Have you ever had an ‘eureka’ moment in your life? If you had, you would most certain have experienced something that this book talks about, the AHA moment.
This book is really meant for “born christian” or those who have slipped from their christian lives. Kyle Idleman has written this book to persuade christians to turn back, before it’s too late. The main bible passage used in this book is Luke 15:11-32, the Parable of the Prodigal Son.
The book is spilt into 3 parts, first the awakening, the realisation of your wrong. Next, the honesty to agree, admit and confess your wrongdoing, and lastly, to act on this information that you now have.
Idleman first talks about the awakening process or moment that one experiences when one realises the consequences of the wrong doing one had done. This section really calls the readers to examine and think through about their own lives, will they not turn back? Have they not seen what their lives had now become? Do they want to continue?
Next, Idleman moves on to tackle some of the common “defence mechanism” that one may utilise to delay or excuse themselves from taking action after they had the AHA moment. The few defence mechanism seems more to be taken from Freud’s idea of defence mechanism, but is supported by bible verses in their respective chapters.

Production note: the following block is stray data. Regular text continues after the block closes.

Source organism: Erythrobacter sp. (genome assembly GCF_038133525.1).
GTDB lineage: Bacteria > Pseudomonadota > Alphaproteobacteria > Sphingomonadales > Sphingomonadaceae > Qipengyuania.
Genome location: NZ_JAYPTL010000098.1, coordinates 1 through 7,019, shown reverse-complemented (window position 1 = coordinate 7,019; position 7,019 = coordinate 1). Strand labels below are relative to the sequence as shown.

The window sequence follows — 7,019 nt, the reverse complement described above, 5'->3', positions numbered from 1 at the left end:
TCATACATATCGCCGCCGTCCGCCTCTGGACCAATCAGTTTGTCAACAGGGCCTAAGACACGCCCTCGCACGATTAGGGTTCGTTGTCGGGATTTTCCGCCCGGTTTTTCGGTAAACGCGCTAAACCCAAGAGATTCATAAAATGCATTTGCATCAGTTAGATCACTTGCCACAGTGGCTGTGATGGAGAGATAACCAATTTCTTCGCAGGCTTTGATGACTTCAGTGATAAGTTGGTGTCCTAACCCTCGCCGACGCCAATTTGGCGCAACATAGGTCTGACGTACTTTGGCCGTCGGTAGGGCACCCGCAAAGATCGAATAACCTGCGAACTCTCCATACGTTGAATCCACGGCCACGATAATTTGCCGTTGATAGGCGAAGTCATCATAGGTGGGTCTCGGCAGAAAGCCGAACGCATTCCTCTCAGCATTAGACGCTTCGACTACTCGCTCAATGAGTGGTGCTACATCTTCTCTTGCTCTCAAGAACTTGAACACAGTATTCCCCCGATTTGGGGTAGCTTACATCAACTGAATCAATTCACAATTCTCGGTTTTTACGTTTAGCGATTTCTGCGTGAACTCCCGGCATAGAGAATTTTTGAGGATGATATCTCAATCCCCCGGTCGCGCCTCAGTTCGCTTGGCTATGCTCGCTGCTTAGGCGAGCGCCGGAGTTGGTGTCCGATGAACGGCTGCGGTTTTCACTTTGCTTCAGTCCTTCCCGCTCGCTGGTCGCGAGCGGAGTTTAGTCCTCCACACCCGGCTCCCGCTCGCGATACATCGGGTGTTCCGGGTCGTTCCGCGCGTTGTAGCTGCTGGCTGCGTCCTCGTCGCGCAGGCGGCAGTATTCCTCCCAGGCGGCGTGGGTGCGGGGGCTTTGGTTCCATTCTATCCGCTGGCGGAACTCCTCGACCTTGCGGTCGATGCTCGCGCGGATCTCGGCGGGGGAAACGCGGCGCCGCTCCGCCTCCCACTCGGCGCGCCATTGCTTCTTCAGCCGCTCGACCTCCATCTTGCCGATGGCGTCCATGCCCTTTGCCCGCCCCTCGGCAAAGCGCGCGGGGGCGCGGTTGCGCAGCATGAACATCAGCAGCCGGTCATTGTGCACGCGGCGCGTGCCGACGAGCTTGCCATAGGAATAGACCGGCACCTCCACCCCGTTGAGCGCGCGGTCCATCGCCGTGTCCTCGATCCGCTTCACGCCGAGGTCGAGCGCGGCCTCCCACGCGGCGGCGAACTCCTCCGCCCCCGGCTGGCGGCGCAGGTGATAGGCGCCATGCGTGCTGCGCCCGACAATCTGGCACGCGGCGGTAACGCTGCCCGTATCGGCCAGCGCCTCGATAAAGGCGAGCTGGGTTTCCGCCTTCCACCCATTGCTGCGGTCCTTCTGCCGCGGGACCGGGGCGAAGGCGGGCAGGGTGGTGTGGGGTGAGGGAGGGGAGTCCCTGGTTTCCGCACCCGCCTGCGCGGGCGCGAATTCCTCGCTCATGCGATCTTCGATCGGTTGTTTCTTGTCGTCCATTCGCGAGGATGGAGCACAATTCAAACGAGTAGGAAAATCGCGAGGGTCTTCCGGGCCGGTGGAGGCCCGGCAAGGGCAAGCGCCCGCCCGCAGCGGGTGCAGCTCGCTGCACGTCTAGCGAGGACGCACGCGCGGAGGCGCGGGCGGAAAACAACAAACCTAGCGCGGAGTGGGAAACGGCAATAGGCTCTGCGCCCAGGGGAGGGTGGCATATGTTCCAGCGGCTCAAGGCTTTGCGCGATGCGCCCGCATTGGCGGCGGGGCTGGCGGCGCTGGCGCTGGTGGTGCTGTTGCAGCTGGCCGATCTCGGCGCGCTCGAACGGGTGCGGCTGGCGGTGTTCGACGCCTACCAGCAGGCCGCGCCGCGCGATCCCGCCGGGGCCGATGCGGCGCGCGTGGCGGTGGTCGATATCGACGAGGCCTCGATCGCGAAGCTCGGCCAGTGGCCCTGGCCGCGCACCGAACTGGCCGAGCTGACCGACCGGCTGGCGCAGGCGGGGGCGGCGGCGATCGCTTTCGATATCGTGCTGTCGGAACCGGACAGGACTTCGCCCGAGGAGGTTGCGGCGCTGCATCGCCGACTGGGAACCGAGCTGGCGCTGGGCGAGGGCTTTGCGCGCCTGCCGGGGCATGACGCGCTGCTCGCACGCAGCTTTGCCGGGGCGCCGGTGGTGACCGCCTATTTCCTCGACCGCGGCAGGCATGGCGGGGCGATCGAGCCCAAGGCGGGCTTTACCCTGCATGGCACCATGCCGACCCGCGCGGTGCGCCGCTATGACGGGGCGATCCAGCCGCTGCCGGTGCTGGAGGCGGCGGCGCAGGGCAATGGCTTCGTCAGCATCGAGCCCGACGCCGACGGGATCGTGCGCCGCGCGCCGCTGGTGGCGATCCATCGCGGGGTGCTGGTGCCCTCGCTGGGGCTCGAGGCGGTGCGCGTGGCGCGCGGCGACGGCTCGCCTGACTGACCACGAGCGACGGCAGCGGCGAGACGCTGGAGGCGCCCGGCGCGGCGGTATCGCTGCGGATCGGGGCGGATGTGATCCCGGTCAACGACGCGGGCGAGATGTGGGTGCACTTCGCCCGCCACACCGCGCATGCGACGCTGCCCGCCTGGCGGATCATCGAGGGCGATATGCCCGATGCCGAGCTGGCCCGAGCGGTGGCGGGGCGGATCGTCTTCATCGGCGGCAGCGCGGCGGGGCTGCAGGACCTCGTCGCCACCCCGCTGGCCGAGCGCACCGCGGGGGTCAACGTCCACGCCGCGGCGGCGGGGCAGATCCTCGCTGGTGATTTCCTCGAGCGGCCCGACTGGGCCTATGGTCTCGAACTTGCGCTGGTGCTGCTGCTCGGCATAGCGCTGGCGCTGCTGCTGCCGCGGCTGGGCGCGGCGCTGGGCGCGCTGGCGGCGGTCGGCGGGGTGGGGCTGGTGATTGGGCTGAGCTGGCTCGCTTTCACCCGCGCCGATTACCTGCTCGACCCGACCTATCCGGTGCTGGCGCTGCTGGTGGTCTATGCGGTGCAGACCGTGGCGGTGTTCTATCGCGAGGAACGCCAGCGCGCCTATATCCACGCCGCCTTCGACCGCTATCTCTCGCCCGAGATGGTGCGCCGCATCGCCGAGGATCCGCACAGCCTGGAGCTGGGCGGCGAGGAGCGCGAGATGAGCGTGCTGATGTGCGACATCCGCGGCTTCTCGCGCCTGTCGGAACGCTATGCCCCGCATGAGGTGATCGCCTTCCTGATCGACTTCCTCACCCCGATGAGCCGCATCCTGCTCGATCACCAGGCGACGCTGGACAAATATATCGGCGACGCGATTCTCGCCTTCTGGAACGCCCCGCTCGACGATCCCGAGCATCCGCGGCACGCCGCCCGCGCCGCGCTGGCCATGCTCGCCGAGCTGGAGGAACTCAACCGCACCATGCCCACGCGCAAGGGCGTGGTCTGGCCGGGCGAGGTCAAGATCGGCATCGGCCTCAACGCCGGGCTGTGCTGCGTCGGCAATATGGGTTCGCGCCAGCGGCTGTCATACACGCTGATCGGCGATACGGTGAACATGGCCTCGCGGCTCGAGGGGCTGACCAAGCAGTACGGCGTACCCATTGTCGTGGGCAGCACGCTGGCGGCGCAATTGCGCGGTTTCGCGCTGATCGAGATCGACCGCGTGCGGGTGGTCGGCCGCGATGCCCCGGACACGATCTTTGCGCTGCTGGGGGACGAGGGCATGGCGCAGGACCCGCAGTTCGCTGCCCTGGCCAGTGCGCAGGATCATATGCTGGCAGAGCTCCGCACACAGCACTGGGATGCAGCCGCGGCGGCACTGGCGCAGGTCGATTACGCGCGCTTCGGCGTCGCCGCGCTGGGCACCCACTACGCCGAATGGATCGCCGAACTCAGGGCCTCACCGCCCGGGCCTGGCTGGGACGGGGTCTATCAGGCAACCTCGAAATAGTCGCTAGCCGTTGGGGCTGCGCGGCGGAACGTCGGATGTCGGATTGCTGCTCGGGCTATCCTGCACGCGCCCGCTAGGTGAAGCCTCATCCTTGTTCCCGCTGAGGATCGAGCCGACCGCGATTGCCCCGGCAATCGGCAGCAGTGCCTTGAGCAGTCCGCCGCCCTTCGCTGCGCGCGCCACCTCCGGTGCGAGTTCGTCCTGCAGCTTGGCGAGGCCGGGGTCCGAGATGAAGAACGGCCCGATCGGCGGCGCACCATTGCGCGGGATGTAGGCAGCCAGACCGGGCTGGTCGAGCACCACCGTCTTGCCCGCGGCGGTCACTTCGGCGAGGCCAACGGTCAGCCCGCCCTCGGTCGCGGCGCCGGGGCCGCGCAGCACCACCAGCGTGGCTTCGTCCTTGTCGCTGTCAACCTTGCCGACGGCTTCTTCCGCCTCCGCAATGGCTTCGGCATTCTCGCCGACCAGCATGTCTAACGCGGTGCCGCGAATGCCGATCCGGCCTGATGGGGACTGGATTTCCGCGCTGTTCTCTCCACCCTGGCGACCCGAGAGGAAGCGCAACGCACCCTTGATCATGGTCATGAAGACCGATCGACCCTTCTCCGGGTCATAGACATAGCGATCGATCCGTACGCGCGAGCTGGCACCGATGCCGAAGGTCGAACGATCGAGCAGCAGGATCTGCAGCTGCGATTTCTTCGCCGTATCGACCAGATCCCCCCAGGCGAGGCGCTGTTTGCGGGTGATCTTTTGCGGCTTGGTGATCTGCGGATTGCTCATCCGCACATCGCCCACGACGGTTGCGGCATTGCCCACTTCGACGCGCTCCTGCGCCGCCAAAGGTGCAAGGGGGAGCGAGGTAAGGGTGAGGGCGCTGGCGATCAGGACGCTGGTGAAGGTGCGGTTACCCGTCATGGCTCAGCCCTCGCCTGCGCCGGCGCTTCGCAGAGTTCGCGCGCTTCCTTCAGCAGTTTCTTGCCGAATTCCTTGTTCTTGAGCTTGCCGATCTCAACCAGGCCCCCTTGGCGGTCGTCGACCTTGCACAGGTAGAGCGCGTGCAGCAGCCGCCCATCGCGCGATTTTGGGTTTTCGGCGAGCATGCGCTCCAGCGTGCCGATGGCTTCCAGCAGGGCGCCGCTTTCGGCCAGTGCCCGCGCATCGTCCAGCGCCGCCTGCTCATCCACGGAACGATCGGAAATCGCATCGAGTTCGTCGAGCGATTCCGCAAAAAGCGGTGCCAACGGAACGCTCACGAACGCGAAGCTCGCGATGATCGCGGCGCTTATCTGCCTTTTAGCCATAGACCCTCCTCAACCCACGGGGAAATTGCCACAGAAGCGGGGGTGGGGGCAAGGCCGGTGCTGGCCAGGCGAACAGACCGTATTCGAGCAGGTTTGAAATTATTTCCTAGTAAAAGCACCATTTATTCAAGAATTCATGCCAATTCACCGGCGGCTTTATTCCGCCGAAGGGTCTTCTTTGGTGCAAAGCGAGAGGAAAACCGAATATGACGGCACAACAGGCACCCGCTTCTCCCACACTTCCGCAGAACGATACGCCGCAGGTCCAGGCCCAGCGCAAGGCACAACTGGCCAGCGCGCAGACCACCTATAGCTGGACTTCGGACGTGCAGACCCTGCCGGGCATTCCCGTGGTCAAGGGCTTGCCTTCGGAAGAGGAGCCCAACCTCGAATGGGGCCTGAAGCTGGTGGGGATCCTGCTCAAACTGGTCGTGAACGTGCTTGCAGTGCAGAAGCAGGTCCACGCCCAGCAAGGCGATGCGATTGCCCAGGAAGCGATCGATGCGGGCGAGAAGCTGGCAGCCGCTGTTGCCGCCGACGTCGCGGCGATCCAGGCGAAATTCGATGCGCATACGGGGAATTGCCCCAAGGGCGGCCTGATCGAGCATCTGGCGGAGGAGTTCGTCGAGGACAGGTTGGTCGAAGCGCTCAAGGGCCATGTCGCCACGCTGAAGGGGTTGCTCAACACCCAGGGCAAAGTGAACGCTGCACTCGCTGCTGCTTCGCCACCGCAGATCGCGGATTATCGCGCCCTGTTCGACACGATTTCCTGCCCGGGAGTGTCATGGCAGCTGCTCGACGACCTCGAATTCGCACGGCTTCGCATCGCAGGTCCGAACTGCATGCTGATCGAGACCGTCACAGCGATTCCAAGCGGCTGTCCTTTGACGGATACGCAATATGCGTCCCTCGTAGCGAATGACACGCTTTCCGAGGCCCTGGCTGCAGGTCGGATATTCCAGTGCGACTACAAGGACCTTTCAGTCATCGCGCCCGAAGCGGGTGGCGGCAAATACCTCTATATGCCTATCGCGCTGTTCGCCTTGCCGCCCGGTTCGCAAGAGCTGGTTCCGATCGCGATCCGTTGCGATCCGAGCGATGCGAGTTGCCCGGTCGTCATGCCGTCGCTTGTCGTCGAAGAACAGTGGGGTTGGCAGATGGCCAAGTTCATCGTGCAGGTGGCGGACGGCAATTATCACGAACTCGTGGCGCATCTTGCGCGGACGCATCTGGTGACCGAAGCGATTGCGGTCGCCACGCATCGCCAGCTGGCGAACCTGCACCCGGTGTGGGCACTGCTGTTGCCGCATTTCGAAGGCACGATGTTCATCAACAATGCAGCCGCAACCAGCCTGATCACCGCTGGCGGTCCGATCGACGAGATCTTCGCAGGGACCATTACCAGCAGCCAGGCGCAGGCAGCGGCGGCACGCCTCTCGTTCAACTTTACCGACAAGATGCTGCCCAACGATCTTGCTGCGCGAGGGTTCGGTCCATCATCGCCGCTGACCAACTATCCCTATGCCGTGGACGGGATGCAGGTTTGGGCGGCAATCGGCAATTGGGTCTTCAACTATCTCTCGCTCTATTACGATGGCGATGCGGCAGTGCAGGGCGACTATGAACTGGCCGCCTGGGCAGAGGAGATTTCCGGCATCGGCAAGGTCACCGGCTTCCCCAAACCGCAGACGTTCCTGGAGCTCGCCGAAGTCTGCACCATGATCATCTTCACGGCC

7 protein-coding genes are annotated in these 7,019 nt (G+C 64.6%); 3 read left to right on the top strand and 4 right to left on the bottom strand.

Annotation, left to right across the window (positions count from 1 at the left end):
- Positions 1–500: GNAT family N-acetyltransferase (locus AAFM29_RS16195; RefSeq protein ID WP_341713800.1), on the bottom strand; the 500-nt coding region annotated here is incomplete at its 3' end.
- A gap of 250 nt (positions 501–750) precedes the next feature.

Lastly, Idleman talks about the need to take action, it is not sufficient just to have this AHA moment or agree and admitting what you have done wrong, action is required to repent from this wrong. Idle man strongly urges the readers not to stop in this process, and to take action, immediately!
However, the weakness of this book is how it is lacking on the God at work in man’s heart. The book does show very strongly how one should and must turn back to God. Yet it is silent on how God must first work in our hearts to do that.
Similarly, it does not tells the reader who to do if you are repenting or have repented. Yes, there is a need to repent, but after I’ve done it, what should I do? Maybe the reader should move on to his other book, Not a Fan? But I think that would not be a good follow up. Maybe an additional chapter on basic discipleship would be extremely helpful to such new believers.
This book would therefore be most suitable for nominal christians, or christians who are estranged from their christian roots. Read, realise and act, before it’s too late.
Rating: 4 / 5